Volkswagen is now recalling gasoline-engined models but not to address emissions, unlike the recent uproar over diesel engined vehicles.
The recall centres on a faulty camshaft lobe that could shear off, resulting in a loss of vacuum pump power that will affect braking performance. The loss of power to the vacuum pump will result in loss of vacuum supply to the brake booster and an increase in the necessary power needed to apply the brakes. That could result in the driver not properly applying the brakes in an emergency situation, and a resulting crash. Volkswagen is not aware of any injuries resulting from the problem.
The recall affects 91,800 North American cars (17,240 of them in Canada) from the 2015 and 2016 model years. All of them use the turbocharged 1.8-litre four-cylinder engine or 2.0-litre turbo “four.” Those engines were installed in Beetles, Beetle convertibles, Golfs, Golf wagons, Jettas and Passats. A stop-sell order has been issued for new cars still on dealership lots.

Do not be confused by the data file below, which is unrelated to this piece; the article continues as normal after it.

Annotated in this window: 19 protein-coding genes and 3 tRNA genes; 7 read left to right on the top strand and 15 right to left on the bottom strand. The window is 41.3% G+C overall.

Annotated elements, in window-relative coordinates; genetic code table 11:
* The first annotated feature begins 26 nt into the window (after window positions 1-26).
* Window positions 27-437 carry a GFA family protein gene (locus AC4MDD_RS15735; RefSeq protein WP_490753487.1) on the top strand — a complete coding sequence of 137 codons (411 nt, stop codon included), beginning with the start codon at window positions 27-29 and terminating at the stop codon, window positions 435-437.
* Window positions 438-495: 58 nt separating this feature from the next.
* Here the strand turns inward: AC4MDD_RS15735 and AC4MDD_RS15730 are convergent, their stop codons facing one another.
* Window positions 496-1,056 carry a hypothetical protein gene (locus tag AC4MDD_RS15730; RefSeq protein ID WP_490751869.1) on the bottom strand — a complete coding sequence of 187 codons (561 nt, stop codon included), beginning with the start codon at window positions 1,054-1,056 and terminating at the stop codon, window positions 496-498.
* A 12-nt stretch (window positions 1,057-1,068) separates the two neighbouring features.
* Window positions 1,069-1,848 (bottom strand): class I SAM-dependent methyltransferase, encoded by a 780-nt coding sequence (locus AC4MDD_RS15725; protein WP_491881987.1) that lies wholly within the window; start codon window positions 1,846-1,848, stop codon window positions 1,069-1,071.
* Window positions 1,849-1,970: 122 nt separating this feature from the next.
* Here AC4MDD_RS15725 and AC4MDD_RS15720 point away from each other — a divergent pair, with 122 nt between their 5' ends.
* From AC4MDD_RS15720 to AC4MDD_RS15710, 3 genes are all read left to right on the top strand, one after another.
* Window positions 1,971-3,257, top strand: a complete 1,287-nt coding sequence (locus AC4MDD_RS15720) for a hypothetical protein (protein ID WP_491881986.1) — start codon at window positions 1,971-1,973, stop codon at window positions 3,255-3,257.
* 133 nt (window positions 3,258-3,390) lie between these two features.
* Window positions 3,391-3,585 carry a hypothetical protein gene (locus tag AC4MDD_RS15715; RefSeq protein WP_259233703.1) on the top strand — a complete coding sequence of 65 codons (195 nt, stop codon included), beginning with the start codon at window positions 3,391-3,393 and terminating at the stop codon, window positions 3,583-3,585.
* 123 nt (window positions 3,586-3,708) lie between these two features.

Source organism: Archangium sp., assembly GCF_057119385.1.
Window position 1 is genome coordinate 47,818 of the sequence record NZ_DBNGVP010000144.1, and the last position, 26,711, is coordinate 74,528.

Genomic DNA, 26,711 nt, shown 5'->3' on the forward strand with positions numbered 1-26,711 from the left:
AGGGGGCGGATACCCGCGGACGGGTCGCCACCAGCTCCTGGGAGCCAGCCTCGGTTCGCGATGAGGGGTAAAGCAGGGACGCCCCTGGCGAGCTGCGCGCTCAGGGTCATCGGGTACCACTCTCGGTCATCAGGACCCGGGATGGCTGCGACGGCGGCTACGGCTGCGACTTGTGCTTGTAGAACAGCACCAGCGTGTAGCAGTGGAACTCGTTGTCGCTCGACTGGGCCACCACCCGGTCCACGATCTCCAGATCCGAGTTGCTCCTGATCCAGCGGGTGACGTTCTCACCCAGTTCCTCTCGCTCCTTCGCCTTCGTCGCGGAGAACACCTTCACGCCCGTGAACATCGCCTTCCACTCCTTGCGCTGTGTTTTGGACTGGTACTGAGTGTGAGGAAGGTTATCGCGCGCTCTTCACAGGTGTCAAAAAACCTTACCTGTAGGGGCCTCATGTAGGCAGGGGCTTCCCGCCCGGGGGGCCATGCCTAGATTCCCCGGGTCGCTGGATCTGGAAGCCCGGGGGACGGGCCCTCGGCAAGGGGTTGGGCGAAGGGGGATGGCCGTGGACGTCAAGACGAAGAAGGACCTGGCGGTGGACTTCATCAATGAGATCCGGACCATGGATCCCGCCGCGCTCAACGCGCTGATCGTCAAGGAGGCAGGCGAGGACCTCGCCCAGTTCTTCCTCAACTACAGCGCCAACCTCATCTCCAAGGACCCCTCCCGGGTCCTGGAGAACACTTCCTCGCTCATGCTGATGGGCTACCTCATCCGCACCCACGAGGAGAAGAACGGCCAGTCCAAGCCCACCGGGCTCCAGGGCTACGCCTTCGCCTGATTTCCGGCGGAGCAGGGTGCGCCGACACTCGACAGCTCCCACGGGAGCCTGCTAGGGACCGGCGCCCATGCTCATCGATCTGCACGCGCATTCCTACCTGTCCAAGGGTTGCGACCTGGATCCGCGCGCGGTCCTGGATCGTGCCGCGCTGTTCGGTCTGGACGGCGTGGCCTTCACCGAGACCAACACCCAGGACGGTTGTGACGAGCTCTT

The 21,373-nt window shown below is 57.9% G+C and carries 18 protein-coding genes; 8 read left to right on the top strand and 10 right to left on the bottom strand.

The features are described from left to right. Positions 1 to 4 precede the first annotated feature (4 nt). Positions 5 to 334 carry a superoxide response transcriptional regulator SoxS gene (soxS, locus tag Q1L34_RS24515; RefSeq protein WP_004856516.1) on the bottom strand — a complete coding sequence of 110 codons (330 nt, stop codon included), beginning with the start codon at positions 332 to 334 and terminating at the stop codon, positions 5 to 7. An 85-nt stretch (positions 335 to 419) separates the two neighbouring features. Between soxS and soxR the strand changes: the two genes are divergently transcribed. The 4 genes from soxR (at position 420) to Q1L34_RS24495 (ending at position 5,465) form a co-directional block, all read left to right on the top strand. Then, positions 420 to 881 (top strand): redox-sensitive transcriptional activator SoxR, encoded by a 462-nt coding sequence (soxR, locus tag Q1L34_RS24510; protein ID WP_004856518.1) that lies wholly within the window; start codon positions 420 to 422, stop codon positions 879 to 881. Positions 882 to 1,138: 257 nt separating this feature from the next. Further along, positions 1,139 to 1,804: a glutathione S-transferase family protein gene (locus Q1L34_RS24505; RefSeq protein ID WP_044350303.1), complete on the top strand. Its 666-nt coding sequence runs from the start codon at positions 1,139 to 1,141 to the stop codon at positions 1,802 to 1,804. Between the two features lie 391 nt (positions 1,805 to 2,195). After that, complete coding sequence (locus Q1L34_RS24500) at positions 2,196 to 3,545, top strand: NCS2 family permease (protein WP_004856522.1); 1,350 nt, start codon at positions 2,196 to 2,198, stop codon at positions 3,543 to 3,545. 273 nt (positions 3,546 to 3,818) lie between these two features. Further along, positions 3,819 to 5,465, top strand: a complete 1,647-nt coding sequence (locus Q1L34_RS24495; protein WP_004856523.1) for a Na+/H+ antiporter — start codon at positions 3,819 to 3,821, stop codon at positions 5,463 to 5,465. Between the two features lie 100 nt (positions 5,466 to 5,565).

Volkswagen will alert potential owners to the problem around Christmas and advise them to attend the nearest dealership in the spring for repairs. The company doesn’t have the parts available to make repairs to all affected cars, but if the problem progresses to the point where a repair is immediately needed, the company will repair the car with available parts.
Owners are thus urged to be attentive to deteriorating performance. An early indication that something may be wrong, before braking performance deteriorates, is that the Malfunction Indicator Light (MIL) will come on.